With the bustling, grumbling 22 bus stop, the drugstore, the fast-food joint, the corner dive bar, the fresh fruit stand, the optional BART entrance, and the latent crazies' pulpit on the north side of 16th Street — between Mission and Capp — a person might still encounter a colorful parade of humanity en route to an overstuffed beef-tongue burrito. On most evenings, it's easy enough to completely ignore the south side of this block, which tenders only a tear-stained junkie weary from fighting with her boyfriend, two shivering mongrel puppies tied to a parking meter, and the hushed Victoria Theater with its darkened marquee. But not tonight.
Tonight, the cinematic pageantry on the south side of the road obscures 16th Street's secular delights – the hookers, the pushers, the doughy-faced narcs. Huge spotlights roam the overcast sky above the Victoria Theater; illumination floods the sidewalk and entranceway, spilling light into the street; cabs honk at each other and cars double-park to unload. There are dozens of people with laminates — elegant women in feathered boas and spaghetti-strapped shoes, stocky gents in zoot suits and watch chains — lingering outside smoking cigarettes; others bunch up at the box office or wrangle over the VIP list. The occasional roar from inside suggests the theater is already near capacity for Tranny Fest: Transgender and Transgenre Cinema.
As the name might indicate, there are a couple of fabulously decked-out drag queens who immediately catch the eye, but the defining characteristic of Tranny Fest is more subtle and more powerful than that: It is the barely observable Adam's apple dipping above a terra-cotta blouse; it is a slender, delicate hand deftly adjusting a blue-and-red tie; it is soft facial hair framing heavily rouged lips. It is what Tranny Fest is really about: butch girls and femme guys, female-to-male homosexual transsexuals, male-to-female lesbian transsexuals, heterosexual transsexuals of both denominations; it is intersexuals, cross-dressers, drag queens, drag kings, and androgynes. It is every variation of every sexual identity and orientation you have ever possibly imagined, and some you have not.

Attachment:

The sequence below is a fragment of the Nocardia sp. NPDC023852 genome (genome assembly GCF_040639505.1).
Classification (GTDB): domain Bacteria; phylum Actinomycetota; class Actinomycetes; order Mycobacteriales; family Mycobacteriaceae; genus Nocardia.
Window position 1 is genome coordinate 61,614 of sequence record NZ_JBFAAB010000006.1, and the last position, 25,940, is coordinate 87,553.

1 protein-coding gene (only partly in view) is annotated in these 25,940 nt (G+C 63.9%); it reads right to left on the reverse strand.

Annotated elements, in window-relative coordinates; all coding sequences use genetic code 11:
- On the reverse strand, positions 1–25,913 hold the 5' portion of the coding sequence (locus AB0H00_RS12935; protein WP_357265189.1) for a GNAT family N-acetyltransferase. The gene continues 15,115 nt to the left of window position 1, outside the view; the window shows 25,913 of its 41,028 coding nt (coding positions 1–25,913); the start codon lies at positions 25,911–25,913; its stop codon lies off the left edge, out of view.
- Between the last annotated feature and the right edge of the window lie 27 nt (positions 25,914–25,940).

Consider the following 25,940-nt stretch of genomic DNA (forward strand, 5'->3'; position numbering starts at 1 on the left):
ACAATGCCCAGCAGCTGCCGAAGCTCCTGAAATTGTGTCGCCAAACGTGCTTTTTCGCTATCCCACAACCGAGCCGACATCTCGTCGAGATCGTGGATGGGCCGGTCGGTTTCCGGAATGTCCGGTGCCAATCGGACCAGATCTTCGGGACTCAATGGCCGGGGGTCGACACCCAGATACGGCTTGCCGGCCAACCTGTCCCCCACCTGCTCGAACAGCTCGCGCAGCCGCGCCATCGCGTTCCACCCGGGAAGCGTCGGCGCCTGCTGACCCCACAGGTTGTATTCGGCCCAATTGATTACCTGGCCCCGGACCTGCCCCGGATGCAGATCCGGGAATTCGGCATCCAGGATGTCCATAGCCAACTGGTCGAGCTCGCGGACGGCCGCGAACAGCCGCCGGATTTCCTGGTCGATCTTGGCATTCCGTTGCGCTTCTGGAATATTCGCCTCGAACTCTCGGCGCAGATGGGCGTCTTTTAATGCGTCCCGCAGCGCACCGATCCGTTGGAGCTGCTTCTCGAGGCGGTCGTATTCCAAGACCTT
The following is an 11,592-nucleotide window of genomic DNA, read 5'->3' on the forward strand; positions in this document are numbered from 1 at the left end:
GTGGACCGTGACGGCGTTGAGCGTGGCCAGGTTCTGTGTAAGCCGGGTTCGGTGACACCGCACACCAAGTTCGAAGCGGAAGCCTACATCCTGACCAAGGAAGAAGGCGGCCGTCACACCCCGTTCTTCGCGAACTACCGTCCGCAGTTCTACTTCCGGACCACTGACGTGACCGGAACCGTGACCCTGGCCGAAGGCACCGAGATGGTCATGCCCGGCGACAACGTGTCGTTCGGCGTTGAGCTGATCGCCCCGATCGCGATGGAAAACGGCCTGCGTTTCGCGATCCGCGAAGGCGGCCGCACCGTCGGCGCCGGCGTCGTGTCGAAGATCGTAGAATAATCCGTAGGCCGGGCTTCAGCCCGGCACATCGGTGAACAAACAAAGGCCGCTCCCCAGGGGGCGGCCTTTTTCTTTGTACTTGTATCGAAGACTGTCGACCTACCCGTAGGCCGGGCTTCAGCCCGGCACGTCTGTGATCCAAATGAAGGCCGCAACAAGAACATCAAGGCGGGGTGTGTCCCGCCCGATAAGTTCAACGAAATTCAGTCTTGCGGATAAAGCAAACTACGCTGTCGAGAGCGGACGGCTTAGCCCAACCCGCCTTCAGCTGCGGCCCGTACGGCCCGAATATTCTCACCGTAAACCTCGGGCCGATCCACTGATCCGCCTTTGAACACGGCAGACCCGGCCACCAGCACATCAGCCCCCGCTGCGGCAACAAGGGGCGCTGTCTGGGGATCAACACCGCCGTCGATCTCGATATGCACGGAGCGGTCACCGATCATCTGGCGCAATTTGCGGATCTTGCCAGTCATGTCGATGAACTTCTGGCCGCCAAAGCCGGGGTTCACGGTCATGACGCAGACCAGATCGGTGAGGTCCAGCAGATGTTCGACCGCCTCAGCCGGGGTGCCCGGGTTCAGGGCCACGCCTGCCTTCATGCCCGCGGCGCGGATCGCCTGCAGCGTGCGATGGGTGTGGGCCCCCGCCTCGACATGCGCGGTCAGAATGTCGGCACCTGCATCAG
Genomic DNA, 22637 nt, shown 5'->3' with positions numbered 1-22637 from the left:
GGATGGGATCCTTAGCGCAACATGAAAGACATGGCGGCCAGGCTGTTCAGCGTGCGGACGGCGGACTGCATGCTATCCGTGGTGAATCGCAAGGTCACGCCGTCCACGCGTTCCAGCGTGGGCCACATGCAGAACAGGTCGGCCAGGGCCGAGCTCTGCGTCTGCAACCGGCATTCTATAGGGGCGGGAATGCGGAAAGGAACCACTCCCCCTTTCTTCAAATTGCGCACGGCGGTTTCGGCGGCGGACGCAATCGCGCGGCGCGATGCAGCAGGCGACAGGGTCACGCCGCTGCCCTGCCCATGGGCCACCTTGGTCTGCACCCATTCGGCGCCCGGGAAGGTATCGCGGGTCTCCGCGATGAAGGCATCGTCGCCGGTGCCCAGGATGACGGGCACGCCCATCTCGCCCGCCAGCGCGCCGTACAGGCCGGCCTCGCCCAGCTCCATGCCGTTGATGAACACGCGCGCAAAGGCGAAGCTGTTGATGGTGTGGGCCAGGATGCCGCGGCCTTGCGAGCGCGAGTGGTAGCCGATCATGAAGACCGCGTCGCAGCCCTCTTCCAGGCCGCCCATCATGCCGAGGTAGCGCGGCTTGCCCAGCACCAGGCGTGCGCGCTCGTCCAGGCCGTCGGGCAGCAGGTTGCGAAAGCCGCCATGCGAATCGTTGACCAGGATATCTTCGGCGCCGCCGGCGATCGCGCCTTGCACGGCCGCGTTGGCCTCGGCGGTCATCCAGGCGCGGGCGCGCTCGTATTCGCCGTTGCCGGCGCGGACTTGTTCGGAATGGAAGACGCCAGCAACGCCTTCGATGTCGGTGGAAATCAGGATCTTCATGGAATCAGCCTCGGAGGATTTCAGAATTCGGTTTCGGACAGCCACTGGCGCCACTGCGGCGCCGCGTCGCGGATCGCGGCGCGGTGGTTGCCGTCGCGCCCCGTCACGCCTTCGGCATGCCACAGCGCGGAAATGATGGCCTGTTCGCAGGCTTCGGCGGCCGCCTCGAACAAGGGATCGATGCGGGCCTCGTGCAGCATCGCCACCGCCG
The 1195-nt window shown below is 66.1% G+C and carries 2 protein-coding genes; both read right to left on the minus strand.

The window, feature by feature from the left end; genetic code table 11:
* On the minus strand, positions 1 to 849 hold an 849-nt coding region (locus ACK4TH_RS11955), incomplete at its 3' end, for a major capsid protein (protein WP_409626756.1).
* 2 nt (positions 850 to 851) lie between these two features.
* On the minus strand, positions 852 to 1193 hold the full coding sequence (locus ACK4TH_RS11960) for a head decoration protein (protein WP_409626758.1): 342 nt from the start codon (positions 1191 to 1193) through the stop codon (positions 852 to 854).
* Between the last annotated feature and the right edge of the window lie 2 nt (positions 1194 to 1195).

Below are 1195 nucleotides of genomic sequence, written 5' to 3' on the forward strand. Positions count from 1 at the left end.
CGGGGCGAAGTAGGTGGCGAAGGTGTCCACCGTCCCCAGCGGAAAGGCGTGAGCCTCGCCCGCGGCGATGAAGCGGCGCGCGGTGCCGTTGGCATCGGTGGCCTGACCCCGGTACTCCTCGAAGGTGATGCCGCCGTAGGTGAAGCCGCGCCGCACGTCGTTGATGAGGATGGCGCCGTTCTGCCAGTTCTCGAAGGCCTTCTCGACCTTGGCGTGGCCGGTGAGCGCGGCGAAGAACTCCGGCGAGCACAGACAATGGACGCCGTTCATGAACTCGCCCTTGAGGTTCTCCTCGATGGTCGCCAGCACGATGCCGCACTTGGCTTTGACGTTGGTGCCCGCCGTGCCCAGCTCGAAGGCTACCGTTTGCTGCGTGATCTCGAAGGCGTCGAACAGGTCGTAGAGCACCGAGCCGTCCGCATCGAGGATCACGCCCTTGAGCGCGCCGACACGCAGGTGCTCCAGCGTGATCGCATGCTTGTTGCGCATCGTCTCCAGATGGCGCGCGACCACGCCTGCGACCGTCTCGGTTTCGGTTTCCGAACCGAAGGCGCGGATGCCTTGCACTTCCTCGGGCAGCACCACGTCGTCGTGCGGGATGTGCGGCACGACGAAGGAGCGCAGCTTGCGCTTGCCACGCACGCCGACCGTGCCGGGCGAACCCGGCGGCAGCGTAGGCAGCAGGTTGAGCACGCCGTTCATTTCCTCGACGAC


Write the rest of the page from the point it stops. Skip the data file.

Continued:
During the film festival, the Victoria bathrooms are not bipartite. They are not unisex. They are third-sex, fourth-sex, something from the future sprinkled with Ziggy Stardust. Everyone in line knows that M*A*C discriminates against trannys, even those trannys whose protocol excludes the feminine trappings of cosmetics. Everyone knows how to tuck and where to buy the best strap-ons. And everyone knows that visual images are the best way to convey information in this century.
“You have to start with film and video,” says Manish Stahl, a very feminine young man with feline lineaments. “Images creep into mainstream society slowly but surely. You know that one showing of Priscilla, Queen of the Desert does more to gain acceptance for transvestites than 100 papers written by 100 scholarly activists. These movies are a form of activism, but they should be entertaining, too. Unless you are preaching to the converted, people are more likely to open up to things when they're laughing.”
In Tranny TV, a humorous and scary collection of old television clips, transves-tites make appearances on All in the Family, Soap, Guiding Light, several Clothestime commercials, Queen and U2 videos, World's Scariest Police Chases, and the Joan Rivers Show, during which a self-identified lesbian MTF clearly explains to Rivers the difference between gender identity and sexual orientation: “I feel like a woman inside, but I'm attracted to women.” It suddenly all makes sense.